Today, the disciples turn in on themselves ask Jesus for certainty. For details. To give them the scoop. But they ask about tomorrow forgetting about the reality of today.

We are just like the disciples too. Each of us can get swept up in the whirlwind of the worries of the day, swearing we are seeing signs of end times: Donald Trump; 70 degrees in March; Donald Trump; the Syrian refugee crisis; North Korea, Donald Trump; cancer in babies and senseless, unending gun violence.

And we, just like Peter, James and John, and Andrew lean in toward Jesus and we say, “is this it? tell us how it’s all gonna go down – cuz this can’t be it, right? Are these the signs? What about tomorrow?” And Jesus leans over to us, just as he did with Peter, James and John on the Mount of Olives and instead of calling out Donald Trump he speaks to our life of faith, our reality right here and now:

Beware that no one leads you astray. Many will come in my name and say, “I am he!” and they will lead many astray. When you hear of wars and rumors of wars, do not be alarmed; this must take place, but the end is still to come. For nation will rise against nation, and kingdom against kingdom; there will be earthquakes in various places; there will be famines. This is but the beginning of the birth pangs.

Jesus says to us that the end is still to come and then that’s when it will all get started. Something new is coming from this ending. The birth pangs have just begun which is what the commotion is all about. A whole new thing is on its way. And you won’t want to miss it. Keep awake, he says. Don’t get overwhelmed and tricked by all the chaos trying to convince you it matters more than what God can do, is doing, has done.

And then, perhaps knowing this is last bit of teaching, Jesus can’t help but slip in one last parable about a man leaving his home and his slaves are in charge while he’s gone. And he says this about the return of the master: Therefore, keep awake—for you do not know when the master of the house will come, in the evening, or at midnight, or at cockcrow, or at dawn, or else he may find you asleep when he comes suddenly. And what I say to you I say to all: Keep awake.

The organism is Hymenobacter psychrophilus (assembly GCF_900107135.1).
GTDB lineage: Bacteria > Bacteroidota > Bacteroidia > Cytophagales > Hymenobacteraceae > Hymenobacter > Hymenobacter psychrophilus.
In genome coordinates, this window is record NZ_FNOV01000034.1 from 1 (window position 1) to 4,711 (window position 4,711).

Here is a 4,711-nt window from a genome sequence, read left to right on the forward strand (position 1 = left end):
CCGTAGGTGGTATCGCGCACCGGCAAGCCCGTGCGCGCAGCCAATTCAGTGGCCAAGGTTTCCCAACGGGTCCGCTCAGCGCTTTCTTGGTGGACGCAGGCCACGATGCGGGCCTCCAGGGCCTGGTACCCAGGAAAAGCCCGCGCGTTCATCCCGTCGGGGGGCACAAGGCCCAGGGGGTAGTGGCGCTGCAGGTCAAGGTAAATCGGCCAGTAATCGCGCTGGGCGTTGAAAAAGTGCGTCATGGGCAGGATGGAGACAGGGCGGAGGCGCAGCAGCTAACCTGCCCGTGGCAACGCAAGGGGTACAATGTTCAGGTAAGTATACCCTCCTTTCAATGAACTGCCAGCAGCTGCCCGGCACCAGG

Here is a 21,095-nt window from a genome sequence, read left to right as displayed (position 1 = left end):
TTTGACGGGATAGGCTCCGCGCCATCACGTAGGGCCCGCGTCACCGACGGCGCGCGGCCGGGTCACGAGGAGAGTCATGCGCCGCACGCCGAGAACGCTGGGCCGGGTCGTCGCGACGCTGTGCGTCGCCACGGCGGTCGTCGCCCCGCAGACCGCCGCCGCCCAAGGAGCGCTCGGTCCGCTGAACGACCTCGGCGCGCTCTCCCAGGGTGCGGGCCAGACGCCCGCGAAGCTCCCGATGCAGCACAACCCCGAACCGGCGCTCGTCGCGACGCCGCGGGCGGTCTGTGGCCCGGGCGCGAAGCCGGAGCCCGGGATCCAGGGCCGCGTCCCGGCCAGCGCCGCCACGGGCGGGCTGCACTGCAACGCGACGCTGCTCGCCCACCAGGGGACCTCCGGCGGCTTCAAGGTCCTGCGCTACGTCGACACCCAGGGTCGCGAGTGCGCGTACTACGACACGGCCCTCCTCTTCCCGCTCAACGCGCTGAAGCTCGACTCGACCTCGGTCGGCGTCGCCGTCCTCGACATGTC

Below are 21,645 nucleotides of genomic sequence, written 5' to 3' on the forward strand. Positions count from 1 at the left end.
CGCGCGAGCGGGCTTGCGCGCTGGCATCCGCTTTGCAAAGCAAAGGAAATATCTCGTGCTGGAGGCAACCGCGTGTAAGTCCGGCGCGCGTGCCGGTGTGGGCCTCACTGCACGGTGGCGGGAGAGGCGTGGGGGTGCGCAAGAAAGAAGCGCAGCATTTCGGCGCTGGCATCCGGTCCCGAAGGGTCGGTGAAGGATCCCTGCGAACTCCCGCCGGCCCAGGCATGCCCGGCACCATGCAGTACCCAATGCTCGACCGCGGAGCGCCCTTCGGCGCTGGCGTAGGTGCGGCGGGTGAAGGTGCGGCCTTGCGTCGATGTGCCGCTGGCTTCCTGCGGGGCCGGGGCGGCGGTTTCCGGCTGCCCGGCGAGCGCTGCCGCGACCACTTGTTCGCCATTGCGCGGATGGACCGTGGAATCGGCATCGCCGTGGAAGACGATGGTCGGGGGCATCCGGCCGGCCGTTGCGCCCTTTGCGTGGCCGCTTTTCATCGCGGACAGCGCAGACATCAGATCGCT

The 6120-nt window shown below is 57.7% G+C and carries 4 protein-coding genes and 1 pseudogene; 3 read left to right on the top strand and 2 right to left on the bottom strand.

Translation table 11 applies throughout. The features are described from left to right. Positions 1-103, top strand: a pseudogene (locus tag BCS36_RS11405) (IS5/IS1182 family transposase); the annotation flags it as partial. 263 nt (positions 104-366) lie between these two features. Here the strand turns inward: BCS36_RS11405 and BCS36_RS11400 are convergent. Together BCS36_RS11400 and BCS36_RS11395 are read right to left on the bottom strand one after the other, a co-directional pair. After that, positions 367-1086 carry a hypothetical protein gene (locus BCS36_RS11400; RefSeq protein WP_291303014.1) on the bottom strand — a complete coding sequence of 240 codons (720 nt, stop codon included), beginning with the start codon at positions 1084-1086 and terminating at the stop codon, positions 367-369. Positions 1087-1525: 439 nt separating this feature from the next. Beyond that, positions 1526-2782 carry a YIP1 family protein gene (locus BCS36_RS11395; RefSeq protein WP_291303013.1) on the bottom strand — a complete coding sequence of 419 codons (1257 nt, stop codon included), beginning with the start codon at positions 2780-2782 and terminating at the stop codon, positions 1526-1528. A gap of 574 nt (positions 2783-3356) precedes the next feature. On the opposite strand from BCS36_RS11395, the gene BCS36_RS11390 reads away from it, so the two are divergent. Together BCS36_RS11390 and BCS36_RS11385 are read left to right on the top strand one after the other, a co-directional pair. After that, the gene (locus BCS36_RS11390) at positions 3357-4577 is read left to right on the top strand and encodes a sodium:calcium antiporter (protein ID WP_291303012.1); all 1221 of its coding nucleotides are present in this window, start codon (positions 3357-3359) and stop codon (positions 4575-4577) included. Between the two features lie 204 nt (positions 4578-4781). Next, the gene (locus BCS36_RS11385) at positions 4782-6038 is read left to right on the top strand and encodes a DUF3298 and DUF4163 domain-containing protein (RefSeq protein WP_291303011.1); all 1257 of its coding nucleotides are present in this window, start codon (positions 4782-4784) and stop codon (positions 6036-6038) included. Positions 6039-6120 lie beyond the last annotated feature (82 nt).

Now – It’s as if Jesus has laid out the time schedule for the disciples and for us to keep awake in the coming weeks: Because it’s in the evening Jesus gathers with his disciples to eat together one last time. Then at midnight, Jesus is betrayed in Gethsemane, his disciples asleep. Then comes cockcrow when Peter abandons Jesus, denies Jesus. And then dawn when Jesus is sentenced to death. And we’re all asleep. We’re missing the beginning of the end. We don’t see it. We can’t hear it above the roar of political panic; we can’t hear it over the promise of money in our betrayal. We can’t see past our own fear. We can’t imagine God would work this way.

We miss what the cross means all the time. We don’t see the cross coming as the end and the new beginning. We miss it when we get consumed with the worries of the day, the chaos that seems to signal end times, and forget about the freedom we are given through the cross. Freedom of Christ to live lives amongst the chaos, certain of the promise. This freedom in Christ frees us from the confines of church structure and hierarchy to share the love of God through Christ Jesus and to grant that same freedom to all who we meet and love. What a gift we’ve been given.

Are we asleep? Or are you too worried about tomorrow to sleep?

Keep awake, Jesus says. For the promise of Jesus in your life won’t wrap up things in a tidy ending. The promise of freedom in Christ rips things open. Starts new things. That chaos doesn’t stand a chance.

The end is coming – it’s the end of the world and you won’t believe what’s on its heels.

The end is here, just as it always has been.

Keep awake. You’re not gonna want to miss this.